ARLINGTON, Texas -- Think back to Game 1.
No, think back to before Game 1. Think back five days, and remember what you thought of Cliff Lee before this World Series began.
There's no reason to think anything different about him now.
He was the guy you would have trusted most to win a postseason game then. He should be the guy you would trust most to win a postseason game now.
None of that means that the Rangers are going to come back to win this World Series, now that they trail it three games to one after Sunday night's 4-0 Giants win. None of that means that the Rangers are even guaranteed to win Game 5 on Monday night.
What it does mean is this: If you've got to play a game knowing that your season ends if you lose, Cliff Lee is the guy you want to have on the mound.
That's not any less true because the Giants scored seven runs off Lee in Game 1. If anything, it's more true because the Giants scored seven runs off Lee in Game 1.
"I'm sure he's not happy about giving up seven the last time," Rangers outfielder Jeff Francoeur said Sunday night.
Even in the immediate aftermath of that uncharacteristic Game 1 loss, Rangers people were feeling pretty certain that a different Lee would show up for Game 5.
At the time, they had no way of knowing that Lee would be pitching to save their season. But even if they had, they would have been more convinced than ever.
"He's the type that usually steps up in those situations," Francoeur said. "He won Game 5 in Tampa. We're hoping he wins Game 5 here. Our goal has to be to wear our suits, and step on a plane for San Francisco [Monday] night."
Game 5 in Tampa was the decisive game in the Rangers' first-round series with the Rays. Matched up with David Price, Lee threw a 120-pitch complete game, with 90 strikes, to give the Rangers a 5-1 win.
There's another significant Game 5 in Lee's past, too. He started Game 5 of the World Series last year in Philadelphia, started for the home team with the Phillies down three games to one to the Yankees, just as he'll start for the Rangers at home down three games to one on Monday.
Last year, sure enough, Lee won Game 5, and while the stats show that he allowed five runs in seven innings, what he really did was hand the Phillies an 8-2 lead through seven, before the first three Yankees reached base (and eventually scored) in the eighth.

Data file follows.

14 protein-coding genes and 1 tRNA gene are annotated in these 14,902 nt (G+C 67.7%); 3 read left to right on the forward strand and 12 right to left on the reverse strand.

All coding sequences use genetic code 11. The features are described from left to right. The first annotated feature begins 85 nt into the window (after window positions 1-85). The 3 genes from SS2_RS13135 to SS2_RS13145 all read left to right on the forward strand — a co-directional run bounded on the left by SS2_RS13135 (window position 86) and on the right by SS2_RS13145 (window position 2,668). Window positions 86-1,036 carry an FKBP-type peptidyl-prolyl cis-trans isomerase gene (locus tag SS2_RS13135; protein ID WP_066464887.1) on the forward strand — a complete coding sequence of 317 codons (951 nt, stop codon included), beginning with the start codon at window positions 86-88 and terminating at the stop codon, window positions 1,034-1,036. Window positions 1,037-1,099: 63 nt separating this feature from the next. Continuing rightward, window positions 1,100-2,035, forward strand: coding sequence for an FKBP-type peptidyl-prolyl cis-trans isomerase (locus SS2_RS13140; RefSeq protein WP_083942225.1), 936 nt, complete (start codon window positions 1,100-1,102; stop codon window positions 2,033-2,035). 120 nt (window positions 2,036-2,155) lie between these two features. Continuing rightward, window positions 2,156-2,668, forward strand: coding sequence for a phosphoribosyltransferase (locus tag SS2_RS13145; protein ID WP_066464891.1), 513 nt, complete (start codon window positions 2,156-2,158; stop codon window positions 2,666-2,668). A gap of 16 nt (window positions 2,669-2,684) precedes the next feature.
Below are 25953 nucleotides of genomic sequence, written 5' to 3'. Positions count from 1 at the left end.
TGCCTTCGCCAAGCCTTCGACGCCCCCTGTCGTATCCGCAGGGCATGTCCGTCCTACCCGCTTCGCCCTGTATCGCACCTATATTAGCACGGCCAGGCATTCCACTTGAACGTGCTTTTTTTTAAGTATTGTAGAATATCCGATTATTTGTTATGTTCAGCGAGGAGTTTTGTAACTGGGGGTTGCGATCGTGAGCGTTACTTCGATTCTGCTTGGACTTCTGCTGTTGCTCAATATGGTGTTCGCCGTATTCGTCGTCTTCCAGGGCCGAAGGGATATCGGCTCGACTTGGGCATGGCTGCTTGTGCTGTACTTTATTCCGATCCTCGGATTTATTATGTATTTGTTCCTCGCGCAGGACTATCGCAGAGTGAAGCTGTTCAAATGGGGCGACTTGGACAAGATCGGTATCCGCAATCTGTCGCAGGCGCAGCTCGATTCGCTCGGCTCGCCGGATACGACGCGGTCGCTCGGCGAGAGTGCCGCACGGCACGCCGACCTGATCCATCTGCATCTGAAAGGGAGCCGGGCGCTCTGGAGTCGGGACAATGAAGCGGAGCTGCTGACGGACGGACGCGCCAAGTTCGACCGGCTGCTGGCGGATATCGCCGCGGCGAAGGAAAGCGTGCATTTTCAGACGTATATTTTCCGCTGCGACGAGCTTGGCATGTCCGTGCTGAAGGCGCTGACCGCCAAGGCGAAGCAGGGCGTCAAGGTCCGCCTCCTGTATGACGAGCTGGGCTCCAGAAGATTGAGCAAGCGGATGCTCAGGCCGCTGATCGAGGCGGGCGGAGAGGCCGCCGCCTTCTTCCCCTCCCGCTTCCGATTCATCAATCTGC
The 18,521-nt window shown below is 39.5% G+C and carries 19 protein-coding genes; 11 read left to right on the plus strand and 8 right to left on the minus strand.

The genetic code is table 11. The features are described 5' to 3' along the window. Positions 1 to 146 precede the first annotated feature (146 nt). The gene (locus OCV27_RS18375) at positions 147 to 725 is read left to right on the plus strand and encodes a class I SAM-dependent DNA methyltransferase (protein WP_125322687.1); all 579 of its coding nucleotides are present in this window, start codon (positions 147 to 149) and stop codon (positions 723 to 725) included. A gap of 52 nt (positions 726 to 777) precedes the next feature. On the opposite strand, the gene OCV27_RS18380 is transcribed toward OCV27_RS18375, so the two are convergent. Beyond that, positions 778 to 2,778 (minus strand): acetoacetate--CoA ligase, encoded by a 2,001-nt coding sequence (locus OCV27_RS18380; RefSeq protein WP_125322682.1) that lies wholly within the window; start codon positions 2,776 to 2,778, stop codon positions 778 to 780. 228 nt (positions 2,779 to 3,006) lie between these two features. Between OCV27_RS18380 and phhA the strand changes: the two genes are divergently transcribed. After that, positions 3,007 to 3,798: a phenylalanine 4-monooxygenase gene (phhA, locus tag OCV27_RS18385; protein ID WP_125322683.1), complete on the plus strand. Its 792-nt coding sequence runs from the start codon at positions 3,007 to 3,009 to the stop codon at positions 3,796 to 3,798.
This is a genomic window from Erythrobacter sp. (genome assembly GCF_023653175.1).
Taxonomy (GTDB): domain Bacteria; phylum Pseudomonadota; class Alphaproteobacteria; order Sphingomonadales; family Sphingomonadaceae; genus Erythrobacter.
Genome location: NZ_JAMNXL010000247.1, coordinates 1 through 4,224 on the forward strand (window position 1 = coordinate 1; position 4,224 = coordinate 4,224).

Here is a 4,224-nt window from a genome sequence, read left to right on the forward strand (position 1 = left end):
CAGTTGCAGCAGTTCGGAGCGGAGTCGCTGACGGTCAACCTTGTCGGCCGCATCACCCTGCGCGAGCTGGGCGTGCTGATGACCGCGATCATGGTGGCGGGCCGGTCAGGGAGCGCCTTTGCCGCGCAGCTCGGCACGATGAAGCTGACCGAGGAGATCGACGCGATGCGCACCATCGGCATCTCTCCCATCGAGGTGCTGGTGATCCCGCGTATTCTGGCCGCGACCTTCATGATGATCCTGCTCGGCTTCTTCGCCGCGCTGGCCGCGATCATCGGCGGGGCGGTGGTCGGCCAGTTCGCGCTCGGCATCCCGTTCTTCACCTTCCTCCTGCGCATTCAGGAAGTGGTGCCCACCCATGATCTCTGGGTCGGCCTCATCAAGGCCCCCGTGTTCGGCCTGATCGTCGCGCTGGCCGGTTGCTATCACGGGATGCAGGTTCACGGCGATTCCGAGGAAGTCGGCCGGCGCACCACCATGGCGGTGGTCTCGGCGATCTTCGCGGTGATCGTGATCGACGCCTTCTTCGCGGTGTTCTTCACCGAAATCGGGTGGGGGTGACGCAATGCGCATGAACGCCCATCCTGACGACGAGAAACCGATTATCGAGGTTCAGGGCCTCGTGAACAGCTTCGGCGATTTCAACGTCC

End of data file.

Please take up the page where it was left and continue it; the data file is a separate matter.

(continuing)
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It's worth pointing out that Lee's Phillies didn't win that World Series, that after Lee saved their season in Game 5, that season ended with Pedro Martinez getting shelled by Hideki Matsui and others two days later in New York.
It's worth pointing out that Lee's Rangers won't win this World Series if they don't start hitting, no matter how brilliant Lee might be in Game 5. The Rangers didn't hit Matt Cain on Thursday and they didn't hit Madison Bumgarner on Sunday, so there's absolutely no guarantee that they'll hit Tim Lincecum on Monday.
"We've run into a hot staff," hitting coach Clint Hurdle said. "We've run into a couple of buzz saws."
But as true as that is, and as much as the Rangers would still need to find a way to win two straight games at AT&T Park -- where they're 0-11 all-time -- their natural thought right now is that if they win Monday night, anything is possible.
"Everything revolves around Game 5," third baseman Michael Young said.
And that means everything revolves around Cliff Lee.
It's fitting, because so much has already revolved around Cliff Lee this postseason. The Yankees were happy to face the Twins in the first round because it meant avoiding Lee, the Rays would have gotten through the first round had they not lost two games to Lee, and Lee's presence hung over the AL Championship Series.
We've spent much of the last month talking about where Lee will go as a free agent when this season ends, and now here we are wondering if the season will end with the ball in his hand.
What does Lee think of that? I'd love to tell you what he said, but he dressed quickly and walked out of the Rangers clubhouse without saying a single word after Sunday's loss.
That's fine. I'm not sure what he needed to say.
He said Sunday afternoon that he wants to redeem himself for Game 1, which isn't exactly shocking news.
"You know, I'm looking forward to it," he said. "I've been working hard. It's basically the last start of the season for me, and I want to do everything I can to help this team win the World Series."
He also repeated what he had said after Game 1, that his problem last Wednesday was putting too many pitches in the middle of the plate, and that it wasn't any more complicated than that.
Given his history, and given how out of character that Game 1 start was, it's hard to believe that Lee won't pitch better Monday.
"He's a robot," rotation mate C.J. Wilson said. "He's the funniest robot ever, man."
He's not a robot. If anyone doubted it, Lee reminded us of that when he proved human last week.
But as we celebrate how well the Giants have pitched so far in this World Series, let's also remember that when the Series began, we all would have put Cliff Lee up there with anyone the Giants could send to the mound.
Not that much has changed in five days.
"I have confidence in every single one of our pitchers," Rangers catcher Bengie Molina said. "I have the confidence that we can win three [more] games. We have Lee, C.J. and Colby [Lewis]. I don't know the future, but I'm very confident.
"If anyone here isn't, then they should stay home."
I don't know the future, either, as so many Giants fans have pointed out over the last week. And no matter what I said before the World Series began, I'm not going to tell you now that I expect the Rangers to win it.
I will tell you that I expect Cliff Lee to pitch very well in Game 5. And so should you.
Not that much has changed.